A transgender clinic has been hit by 35 resignations in three years, as psychologists warn of “overdiagnoses” of gender dysphoria among children.
The whistleblowers said too many children were being put on puberty-blocking drugs when they should not have been given the diagnosis.
Former staff said they were unable to properly assess patients over fears they will be branded “transphobic”.
The concerns were raised by six psychologists who have resigned from London’s children’s gender-identity service in the past three years.
One psychologist, who wished to remain anonymous, said: “Our fears are that young people are being over-diagnosed and then over-medicalised.
“We are extremely concerned about the consequences for young people… For those of us who previously worked in the service, we fear that we have had front row seats to a medical scandal.”
Thirty-five psychologists have resigned from London’s Gender Identity Development Service (GIDS) at the Tavistock and Portman NHS Foundation Trust since 2016, the investigation by Sky News reveals.
One psychologist said: “The alarm started ringing for me… I didn’t feel able to voice my concerns, or when I did I was often shut down by other affirmative clinicians. Looking back there are young people who I now wouldn’t necessarily put on medication.”
Data shows the number of children treated at the Gender Identity Development Service (GIDS) has risen more than thirty-fold in a decade – from 77 to 2,590
The GODS in Camden, north London, is where children with gender dysphoria are treated on the NHS.
The service had 2,590 young patients referred to them last year, compared with just 77 patients a decade ago.
It sees children under the age of 18 and, in rare cases, some as young as three.
In a statement, the GODS said it supports every young person on a case-by-case basis, as an individual.
“GIDS takes a considered and thoughtful approach, and supports clinicians to engage openly and supportively with patients and parents.
‘We have conducted exit interviews with all departing staff to understand their motivations and identify any areas of concern.
‘The work is demanding and the pressures of operating in a busy service facing a high level of unfair criticism are intense, their motivations are as individual as they are.”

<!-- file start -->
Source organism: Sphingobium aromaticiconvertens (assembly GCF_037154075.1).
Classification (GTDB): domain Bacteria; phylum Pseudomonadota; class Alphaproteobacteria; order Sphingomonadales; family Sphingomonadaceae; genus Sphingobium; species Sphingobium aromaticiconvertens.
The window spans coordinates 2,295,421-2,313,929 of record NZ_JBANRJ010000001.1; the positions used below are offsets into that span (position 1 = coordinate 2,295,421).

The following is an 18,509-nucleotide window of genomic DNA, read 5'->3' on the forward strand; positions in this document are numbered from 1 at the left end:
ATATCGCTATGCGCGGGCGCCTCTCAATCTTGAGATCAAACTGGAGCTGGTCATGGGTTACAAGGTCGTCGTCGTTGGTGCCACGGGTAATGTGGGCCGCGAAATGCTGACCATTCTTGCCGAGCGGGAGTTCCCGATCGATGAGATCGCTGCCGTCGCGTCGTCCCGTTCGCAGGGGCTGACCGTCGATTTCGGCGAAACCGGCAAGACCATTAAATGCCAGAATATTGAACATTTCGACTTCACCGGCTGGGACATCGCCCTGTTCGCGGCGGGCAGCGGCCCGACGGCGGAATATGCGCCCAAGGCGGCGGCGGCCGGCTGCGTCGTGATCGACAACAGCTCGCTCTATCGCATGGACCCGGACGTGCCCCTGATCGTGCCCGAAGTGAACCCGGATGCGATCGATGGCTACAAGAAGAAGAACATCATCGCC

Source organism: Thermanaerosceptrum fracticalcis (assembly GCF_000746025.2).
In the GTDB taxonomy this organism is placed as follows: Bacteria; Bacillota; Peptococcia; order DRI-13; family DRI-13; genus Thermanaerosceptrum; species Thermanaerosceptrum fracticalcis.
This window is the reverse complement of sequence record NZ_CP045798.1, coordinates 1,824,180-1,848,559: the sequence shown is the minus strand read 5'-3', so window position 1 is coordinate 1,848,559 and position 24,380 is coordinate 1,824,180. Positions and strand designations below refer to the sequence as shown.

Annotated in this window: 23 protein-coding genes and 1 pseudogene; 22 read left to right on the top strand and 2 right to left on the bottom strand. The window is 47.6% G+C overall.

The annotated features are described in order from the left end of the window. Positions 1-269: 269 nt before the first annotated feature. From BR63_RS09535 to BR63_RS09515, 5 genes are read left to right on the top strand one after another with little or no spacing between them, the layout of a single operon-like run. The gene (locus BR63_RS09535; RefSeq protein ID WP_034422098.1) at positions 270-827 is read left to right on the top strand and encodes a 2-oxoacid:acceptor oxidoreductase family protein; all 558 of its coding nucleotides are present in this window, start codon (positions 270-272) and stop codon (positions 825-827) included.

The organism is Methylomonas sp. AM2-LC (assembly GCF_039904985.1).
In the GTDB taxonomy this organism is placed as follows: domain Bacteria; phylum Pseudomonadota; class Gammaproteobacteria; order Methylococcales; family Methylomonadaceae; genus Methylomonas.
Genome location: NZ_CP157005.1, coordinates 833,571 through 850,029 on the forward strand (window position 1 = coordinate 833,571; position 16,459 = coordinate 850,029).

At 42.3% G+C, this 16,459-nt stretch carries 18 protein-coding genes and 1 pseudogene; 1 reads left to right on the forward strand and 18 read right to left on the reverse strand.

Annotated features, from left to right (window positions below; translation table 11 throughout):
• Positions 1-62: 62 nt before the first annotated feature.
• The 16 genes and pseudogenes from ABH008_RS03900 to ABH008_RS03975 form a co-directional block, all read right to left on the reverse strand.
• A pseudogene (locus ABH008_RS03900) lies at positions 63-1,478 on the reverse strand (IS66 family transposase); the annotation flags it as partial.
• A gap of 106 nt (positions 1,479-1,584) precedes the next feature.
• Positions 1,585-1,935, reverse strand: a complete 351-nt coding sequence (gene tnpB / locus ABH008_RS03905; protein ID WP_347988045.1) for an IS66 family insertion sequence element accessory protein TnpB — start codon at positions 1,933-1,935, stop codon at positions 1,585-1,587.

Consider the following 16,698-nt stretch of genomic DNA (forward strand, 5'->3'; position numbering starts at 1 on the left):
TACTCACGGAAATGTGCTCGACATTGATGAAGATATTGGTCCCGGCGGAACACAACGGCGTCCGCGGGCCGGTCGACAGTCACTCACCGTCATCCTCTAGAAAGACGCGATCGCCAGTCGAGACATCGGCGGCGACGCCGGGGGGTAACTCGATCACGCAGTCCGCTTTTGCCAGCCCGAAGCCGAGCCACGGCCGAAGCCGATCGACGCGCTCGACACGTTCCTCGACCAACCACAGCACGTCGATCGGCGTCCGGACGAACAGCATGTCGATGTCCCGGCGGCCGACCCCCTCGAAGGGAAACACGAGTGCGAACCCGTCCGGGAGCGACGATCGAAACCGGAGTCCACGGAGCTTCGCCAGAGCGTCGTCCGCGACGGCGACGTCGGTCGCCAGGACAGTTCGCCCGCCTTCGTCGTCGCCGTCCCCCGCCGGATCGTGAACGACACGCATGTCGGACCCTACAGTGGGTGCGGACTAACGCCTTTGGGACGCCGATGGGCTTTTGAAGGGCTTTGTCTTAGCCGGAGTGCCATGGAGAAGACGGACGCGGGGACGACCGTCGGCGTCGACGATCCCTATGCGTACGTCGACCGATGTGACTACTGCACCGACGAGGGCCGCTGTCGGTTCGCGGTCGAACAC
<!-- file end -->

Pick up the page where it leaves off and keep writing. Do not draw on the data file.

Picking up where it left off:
People with gender dysphoria experience discomfort or distress because they feel there is mismatch between their biological sex and identity.
Almost half of children treated at the GIDS are prescribed hormone-blockers that halt puberty, which resumes when the patient stops taking the drugs.
This gives children the time to consider whether they truly want to make the transition to the opposite sex.
But the drugs interfere with natural hormone production and can cause mood swings.
The next stage is hormone therapy. It sees youngsters take testosterone, if transitioning to a male, or oestrogen, if switching to female. This is normally not given to people under 16 because it is irreversible and can eventually make patients infertile.
Gender-reassignment surgery, the final step in transitioning from one sex to another, is reserved for patients over 18.
Thomasin, who spent most of her teen years identifying as male, switched back to being a female this year at the age of 19.
She was diagnosed with gender dysphoria by the Tavistock at 17 but was never prescribed medication.
Thomasin de-transitioned this year after realising she was struggling with her sexuality as a lesbian.
She said she was glad she never took irreversible steps to become male.
She said: “Mainly the thing that was fueling me was that I didn’t fit in and then I was slowly drip fed this idea that you could change sex.”